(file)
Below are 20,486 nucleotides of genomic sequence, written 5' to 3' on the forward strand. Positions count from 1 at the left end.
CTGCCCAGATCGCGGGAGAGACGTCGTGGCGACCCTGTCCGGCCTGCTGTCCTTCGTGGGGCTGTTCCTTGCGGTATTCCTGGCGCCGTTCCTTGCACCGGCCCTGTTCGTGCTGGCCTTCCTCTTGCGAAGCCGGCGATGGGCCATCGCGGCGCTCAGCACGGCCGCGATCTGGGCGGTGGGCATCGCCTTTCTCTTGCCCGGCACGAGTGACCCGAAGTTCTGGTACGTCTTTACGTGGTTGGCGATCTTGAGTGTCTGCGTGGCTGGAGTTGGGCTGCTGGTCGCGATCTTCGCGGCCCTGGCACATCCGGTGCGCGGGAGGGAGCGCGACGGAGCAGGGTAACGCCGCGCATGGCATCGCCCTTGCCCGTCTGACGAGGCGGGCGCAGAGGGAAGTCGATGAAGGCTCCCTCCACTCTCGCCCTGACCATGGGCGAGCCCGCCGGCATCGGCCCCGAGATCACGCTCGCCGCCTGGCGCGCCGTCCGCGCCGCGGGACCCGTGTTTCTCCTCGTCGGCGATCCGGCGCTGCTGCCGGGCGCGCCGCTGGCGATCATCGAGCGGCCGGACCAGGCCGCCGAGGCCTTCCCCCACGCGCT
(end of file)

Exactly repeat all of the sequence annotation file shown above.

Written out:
Below are 20,486 nucleotides of genomic sequence, written 5' to 3' on the forward strand. Positions count from 1 at the left end.
CTGCCCAGATCGCGGGAGAGACGTCGTGGCGACCCTGTCCGGCCTGCTGTCCTTCGTGGGGCTGTTCCTTGCGGTATTCCTGGCGCCGTTCCTTGCACCGGCCCTGTTCGTGCTGGCCTTCCTCTTGCGAAGCCGGCGATGGGCCATCGCGGCGCTCAGCACGGCCGCGATCTGGGCGGTGGGCATCGCCTTTCTCTTGCCCGGCACGAGTGACCCGAAGTTCTGGTACGTCTTTACGTGGTTGGCGATCTTGAGTGTCTGCGTGGCTGGAGTTGGGCTGCTGGTCGCGATCTTCGCGGCCCTGGCACATCCGGTGCGCGGGAGGGAGCGCGACGGAGCAGGGTAACGCCGCGCATGGCATCGCCCTTGCCCGTCTGACGAGGCGGGCGCAGAGGGAAGTCGATGAAGGCTCCCTCCACTCTCGCCCTGACCATGGGCGAGCCCGCCGGCATCGGCCCCGAGATCACGCTCGCCGCCTGGCGCGCCGTCCGCGCCGCGGGACCCGTGTTTCTCCTCGTCGGCGATCCGGCGCTGCTGCCGGGCGCGCCGCTGGCGATCATCGAGCGGCCGGACCAGGCCGCCGAGGCCTTCCCCCACGCGCT